Communalism and Especifismo:
What it is:
Communalism is a philosophy and praxis in favor of the means and ends of developing community assemblies with specific kinds of qualifications: those qualifications being practices and processes of horizontality, direct democracy, free association, co-federation mutual aid, and direct action. Horizontality combined with direct democracy means direct collective decision making without ruling classes or ruling strata. Free association means the freedom of, from, and within associations. Co-federation refers to ways of organizing between organizations where policy making power is retained in general assemblies of groups. Mutual aid refers to mutual support and voluntary association to meet people’s needs. Direct action refers to direct activity of collectives and persons more broadly– although usually refers to oppositional politics done by people directly. The above practices are the extension of freedom and self-management of each and all on every scale. Communal assemblies in harmony with communalism have the above features as part of their living practices and processes and enshrine such features in bylaws, constitutions, and structure. Such assemblies are communalist assemblies not in the sense that the assemblies and the members thereof all have the specific ideology of communalism, but in the sense that such assemblies have the minimal qualifiers of what constitutes communalist processes and practices.
What communal assemblies do and how they function:
Such communal assemblies in harmony with the features of communalism functionally do reconstructive and oppositional politics. Reconstructive politics refers to developing horizontalist and common politics and economics, people powered infrastructure and institutions, mutual aid projects, and other features that should exist according to criteria of freedom of each and all and the means thereof. Oppositional politics refers to opposing hierarchies (institutionalized top-down command obedience), injustice, and arbitrary limits to freedom and using direct action to achieve various liberatory goals. Communal assemblies can create a wide array of sustained mutual aid projects and direct action campaigns. Such communal assemblies pool needs, tools, resources, ideas, abilities, activities, technology, etc. together to achieve common goals through deliberation and collective action. In such assemblies there is open dialogue, a search for agreement, disagreements, alternatives, amendments, questions etc. If full agreement is not reached, then a decision is made through majority vote. In order to be in harmony with communalist practices and processes, any decisions communal assemblies make must be qualified by horizontalist rights and duties, form and content, as well as free association and participatory activity of persons. Such communal assemblies have mandated and recallable participatory councils and delegates that implement various decisions that are made at the communal level by general assemblies. All policy making power resides in the general assemblies. Embedded councils self-manage within the limits of the policy they are mandated by from below. Such embedded delegates and councils are instantly recallable by their respective communal assemblies and co-federations thereof.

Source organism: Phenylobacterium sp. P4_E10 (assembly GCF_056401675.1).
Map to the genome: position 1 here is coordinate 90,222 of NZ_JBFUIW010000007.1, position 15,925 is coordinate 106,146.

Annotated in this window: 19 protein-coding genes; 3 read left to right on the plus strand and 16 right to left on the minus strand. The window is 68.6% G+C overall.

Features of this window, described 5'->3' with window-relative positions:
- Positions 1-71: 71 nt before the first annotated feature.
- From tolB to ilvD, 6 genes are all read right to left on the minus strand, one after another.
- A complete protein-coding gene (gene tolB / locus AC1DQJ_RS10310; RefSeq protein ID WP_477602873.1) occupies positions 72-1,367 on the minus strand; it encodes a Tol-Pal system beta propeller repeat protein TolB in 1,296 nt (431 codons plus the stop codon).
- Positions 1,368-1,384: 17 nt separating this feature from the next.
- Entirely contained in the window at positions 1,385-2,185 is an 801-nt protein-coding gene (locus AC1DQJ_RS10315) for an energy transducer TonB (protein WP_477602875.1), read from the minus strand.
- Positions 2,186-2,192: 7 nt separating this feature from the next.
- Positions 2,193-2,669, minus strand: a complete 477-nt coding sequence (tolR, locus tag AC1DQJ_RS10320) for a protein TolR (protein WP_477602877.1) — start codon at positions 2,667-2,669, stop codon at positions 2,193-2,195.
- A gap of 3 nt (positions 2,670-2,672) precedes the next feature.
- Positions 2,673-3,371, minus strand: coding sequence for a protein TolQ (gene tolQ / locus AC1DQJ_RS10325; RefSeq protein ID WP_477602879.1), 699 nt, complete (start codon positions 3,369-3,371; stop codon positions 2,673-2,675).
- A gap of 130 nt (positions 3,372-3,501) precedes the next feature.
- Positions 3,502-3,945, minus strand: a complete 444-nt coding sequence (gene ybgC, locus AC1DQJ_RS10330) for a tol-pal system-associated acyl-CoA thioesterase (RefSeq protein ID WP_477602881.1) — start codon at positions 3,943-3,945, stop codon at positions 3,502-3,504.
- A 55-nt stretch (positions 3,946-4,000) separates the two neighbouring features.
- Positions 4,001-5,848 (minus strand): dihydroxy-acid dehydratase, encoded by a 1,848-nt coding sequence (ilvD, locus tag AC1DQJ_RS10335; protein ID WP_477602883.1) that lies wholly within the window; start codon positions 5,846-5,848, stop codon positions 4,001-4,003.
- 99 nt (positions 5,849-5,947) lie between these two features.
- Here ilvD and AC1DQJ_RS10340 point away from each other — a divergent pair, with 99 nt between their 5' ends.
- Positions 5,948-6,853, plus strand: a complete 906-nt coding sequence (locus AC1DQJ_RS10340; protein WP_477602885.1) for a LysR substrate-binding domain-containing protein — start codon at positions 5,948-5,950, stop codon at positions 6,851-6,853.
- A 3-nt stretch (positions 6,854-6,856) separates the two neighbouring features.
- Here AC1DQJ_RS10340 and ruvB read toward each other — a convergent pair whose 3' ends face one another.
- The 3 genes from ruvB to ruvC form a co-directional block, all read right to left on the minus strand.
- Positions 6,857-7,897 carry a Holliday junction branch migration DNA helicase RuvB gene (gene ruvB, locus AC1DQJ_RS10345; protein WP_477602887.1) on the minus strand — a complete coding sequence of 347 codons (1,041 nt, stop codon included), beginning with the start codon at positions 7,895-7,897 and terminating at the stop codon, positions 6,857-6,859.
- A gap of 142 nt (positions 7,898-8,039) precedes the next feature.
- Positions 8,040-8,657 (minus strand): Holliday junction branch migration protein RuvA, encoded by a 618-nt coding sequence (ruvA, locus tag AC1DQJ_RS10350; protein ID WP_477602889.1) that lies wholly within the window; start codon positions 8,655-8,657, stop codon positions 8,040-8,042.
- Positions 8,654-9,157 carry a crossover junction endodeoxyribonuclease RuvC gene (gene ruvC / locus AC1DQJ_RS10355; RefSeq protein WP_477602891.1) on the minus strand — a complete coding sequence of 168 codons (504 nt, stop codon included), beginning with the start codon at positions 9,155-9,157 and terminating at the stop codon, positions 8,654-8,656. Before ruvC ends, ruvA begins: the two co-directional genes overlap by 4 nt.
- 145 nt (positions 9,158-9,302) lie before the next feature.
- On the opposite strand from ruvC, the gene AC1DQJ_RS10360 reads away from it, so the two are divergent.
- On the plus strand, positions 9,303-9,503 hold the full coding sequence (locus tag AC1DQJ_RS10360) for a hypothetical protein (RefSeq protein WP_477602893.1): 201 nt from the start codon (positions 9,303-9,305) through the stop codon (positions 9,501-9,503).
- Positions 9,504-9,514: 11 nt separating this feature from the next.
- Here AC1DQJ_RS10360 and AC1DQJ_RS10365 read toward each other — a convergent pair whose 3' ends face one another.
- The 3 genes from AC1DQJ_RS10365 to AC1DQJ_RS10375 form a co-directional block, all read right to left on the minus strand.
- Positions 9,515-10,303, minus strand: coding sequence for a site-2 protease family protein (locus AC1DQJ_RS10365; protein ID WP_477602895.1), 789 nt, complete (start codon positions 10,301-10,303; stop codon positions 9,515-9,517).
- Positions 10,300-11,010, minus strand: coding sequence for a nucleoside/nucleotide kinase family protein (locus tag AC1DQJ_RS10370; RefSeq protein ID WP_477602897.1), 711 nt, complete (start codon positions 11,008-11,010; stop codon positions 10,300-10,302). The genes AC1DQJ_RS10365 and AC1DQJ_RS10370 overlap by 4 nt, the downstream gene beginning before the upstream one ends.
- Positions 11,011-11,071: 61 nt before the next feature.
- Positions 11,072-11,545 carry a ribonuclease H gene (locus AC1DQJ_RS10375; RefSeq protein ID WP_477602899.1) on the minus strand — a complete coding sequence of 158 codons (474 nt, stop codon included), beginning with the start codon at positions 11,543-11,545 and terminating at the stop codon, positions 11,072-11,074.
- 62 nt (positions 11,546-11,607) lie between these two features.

In the good place:
In a good society, communal assemblies become forms of horizontal political economic governance. Means of production, fields, factories, and workshops would be communalized, all would have guaranteed rights to common means of production, the means of existence, and the means of direct horizontalist politics. Persons and collectives would have access to the means to develop their various social, philosophical, and artistic activities, aspirations, and hobbies. Necessities and luxuries would be free for all and made abundant. When there is scarcity of luxury goods, there would be new plans to meet needs with scarce luxury goods rationed as needed. Communities would get together to make decentralized and co-federated communal and intercommunal decisions and plans to meet people’s needs within and between communities and to develop common projects, activities, and infrastructure as expressions of participatory communal and inter-communal life. Communal self governance would become a realm of common freedom: participatory activity of each and all within horizontalist bounds and the means thereof.
From here to there: